Brazil spent a total of 10 billion euros preparing for the FIFA World Cup, which it hosted. This includes the 300 million US dollars security costs. It was assumed to be larger due to Brazil’s population. However, there were marches against the government because of the significant sums spent, with some individuals claiming that the money could have been better utilised to advance education or aid the Brazilian populace etc.

Likewise, for the 1998 World Cup, France spent a total of 1.5 billion euros. The fact that all the stadiums were already there and merely needed renovation and improvement accounts for the discrepancy. They simply constructed the Stade de France, unlike Brazil which had more buildings to deal with.

I could go on and on, but as previously said, planning a major sports game the like AFCON 2027 event involves significant costs. So, as a nation and as a private sector, where do we anticipate making money from? Tourist spending and tourism are the main sources of income. They also anticipate more manufacturing, which will result in higher GDP growth. Additionally, they anticipate a multiplier impact because of all costs.

I’m open to being proven wrong, but I believe most economists will concur with me that massive games like AFCON 2027 and others can have very little or no immediate impact on the host country’s GDP growth rate if their thoughtful processes, designing, and planning are poorly communicated.

Due to increased output and consumption during and immediately after the event, it is extremely simple to see an increase in the GDP growth rate, but over the medium and long terms, growth will return to normal as consumption does.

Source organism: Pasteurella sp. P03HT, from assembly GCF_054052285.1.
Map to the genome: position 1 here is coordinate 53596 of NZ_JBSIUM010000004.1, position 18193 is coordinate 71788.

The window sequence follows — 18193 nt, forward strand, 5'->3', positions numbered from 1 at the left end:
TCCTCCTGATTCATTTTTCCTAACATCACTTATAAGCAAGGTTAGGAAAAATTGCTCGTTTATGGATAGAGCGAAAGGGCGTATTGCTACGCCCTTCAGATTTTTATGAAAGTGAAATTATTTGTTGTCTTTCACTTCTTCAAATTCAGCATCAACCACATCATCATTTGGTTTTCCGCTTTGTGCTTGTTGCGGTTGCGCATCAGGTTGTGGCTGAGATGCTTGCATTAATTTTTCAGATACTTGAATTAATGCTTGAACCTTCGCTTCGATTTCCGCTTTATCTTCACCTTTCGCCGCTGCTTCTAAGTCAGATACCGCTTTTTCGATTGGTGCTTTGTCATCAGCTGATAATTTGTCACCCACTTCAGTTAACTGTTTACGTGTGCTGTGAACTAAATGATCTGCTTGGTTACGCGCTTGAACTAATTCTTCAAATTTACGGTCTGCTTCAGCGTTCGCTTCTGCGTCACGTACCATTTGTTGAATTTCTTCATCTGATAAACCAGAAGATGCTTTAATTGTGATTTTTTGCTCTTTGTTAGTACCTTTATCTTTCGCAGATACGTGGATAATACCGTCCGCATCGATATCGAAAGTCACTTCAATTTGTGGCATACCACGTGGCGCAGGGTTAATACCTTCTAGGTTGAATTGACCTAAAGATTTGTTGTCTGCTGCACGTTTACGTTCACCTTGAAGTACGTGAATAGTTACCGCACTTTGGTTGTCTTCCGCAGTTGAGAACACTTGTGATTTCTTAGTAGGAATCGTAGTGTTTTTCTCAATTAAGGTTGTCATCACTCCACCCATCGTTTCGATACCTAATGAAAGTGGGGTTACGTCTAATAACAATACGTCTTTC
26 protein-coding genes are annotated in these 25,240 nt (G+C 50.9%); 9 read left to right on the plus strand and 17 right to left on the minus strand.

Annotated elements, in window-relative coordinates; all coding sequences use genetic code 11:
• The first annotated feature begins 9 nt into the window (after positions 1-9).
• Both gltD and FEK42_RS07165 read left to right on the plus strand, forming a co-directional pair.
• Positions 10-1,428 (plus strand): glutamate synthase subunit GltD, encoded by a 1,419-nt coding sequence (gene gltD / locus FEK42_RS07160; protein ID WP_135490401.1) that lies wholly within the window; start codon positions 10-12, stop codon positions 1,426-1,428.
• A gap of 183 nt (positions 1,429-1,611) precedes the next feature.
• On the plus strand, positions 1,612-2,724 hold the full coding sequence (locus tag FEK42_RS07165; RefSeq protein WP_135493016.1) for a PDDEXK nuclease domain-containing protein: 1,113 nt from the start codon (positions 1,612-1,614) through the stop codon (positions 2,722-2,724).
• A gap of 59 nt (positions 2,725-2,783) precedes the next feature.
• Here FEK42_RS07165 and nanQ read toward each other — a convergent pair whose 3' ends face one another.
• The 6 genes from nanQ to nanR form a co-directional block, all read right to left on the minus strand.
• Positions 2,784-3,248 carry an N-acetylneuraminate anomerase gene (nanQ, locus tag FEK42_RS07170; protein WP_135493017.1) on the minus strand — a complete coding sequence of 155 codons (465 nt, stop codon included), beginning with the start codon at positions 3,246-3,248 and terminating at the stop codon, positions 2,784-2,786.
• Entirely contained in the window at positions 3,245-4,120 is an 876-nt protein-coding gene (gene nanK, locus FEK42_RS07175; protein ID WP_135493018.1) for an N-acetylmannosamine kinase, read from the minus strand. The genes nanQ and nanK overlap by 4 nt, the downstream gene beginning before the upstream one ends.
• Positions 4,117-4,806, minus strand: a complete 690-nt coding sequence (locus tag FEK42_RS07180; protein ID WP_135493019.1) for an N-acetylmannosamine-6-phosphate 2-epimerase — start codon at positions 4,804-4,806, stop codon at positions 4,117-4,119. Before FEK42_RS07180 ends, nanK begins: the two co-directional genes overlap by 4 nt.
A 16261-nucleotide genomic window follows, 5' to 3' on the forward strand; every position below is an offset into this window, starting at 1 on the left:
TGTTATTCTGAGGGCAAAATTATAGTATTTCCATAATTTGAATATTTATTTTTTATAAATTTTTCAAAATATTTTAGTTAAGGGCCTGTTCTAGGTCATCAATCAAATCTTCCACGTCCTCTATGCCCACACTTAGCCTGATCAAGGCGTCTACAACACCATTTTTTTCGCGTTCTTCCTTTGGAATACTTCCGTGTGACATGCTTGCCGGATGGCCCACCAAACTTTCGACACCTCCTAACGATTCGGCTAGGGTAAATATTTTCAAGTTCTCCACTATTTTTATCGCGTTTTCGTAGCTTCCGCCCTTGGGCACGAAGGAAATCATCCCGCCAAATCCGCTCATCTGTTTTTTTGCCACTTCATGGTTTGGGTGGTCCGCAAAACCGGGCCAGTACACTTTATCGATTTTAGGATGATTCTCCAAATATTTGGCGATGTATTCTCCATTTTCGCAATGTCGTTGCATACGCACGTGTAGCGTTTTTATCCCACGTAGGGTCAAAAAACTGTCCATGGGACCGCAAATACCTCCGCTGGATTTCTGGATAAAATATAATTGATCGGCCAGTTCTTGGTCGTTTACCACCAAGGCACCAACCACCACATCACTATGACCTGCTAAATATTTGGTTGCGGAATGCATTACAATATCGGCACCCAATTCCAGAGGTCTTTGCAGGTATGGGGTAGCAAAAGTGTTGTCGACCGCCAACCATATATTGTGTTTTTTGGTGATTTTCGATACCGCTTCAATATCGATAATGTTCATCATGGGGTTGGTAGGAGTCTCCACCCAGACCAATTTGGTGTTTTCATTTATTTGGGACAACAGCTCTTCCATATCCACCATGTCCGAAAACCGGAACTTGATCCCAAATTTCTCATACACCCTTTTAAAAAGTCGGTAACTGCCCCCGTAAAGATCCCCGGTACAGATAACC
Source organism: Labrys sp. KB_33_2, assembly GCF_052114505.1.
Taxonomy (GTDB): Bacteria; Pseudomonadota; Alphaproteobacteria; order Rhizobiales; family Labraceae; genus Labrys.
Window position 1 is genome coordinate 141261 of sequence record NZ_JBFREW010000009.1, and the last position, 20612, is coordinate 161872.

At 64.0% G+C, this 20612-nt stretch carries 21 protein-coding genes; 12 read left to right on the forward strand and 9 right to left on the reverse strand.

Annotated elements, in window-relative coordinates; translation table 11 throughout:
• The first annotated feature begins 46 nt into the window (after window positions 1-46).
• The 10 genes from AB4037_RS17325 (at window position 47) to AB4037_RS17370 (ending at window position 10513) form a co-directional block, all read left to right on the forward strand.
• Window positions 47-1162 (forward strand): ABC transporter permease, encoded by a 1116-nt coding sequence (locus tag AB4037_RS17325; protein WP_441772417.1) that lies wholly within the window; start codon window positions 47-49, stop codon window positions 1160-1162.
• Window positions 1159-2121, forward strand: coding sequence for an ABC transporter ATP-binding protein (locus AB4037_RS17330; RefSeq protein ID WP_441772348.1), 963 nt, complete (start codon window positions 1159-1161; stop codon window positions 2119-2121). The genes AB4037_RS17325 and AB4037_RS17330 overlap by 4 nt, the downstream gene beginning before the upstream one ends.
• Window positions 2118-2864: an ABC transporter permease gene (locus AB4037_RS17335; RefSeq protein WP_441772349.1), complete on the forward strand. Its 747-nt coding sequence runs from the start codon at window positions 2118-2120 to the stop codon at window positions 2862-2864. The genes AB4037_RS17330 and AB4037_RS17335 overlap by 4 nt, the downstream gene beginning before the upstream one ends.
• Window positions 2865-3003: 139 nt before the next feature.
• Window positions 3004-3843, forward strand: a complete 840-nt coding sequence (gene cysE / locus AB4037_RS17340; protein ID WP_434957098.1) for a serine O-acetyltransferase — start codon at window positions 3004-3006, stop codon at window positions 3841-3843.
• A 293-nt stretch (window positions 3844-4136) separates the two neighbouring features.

Tanzania should take a few things away from the existing experience on the ground to avoid making mistakes that it will later regret. Germany, for example, spent 7.0 billion euros on infrastructure and facilities i.e., stadium construction and reconditioning to host the World Cup in 2006. Analysis of the economic impact created shows that it ultimately increased GDP by 0.3per cent.

The World Cup’s impact on Germany economic growth has been insignificant, according to Gert Wagner, head of the German Institute for Economic Research, in his 2007 report who said, it was a tonne of fun: Nothing additional or less. In actuality, the sale of the marketing right brought FIFA, the organisers more benefits.

It is not an awful thing if you had the chance to learn from those who came before you on fundamental and beneficial things for the country; this does not apply to sports only, regardless of how to advance the economy of the nation. Learning from others matters too.

By hosting a major sporting event, some nations become aware of these issues. Canada for instance suffered greatly because of hosting the 1976 Summer Olympic Games in Montreal. It took Canada more than 30 years to repay its initial debt of around 1.0 billion US dollars. Most analysts consider that the 2004 Olympic Games in Athens negatively impacted the Greek economy. At the current exchange rate, it ended up costing about 11 billion euros, which were twice the original budget estimates. Even though it was not the primary source, we understand how severe the Greek’s economic problems were.

There is also the case of Argentina in 1978. The nation’s economy according to World Bank country’s records was doing terribly during that time. Argentina hosted and won the FIFA World Cup, yet despite these accomplishments, the country experienced negative growth and high inflation. For the host, despite all economic activities that drive such tournaments, French economist Nathalie Hénaff once commented that the impact typically does not surpass 1.0 per cent of GDP, which is not much.

As a word of advice, after researching the major economies in the globe over the previous 30 years that have hosted major sports games like the Olympic Games or the FIFA Globe Cup, Symanski concluded that the growth of these nations was much slower during the FIFA World Cup years. His findings may suggest that authorities occasionally overestimate overall revenues and ignore appropriate parameters.

Let’s approach the preparation for AFCON 2027 strategically and with an open mind to avoid needless analysis that could result in the economic impacts of a significant game event: the counterfactual.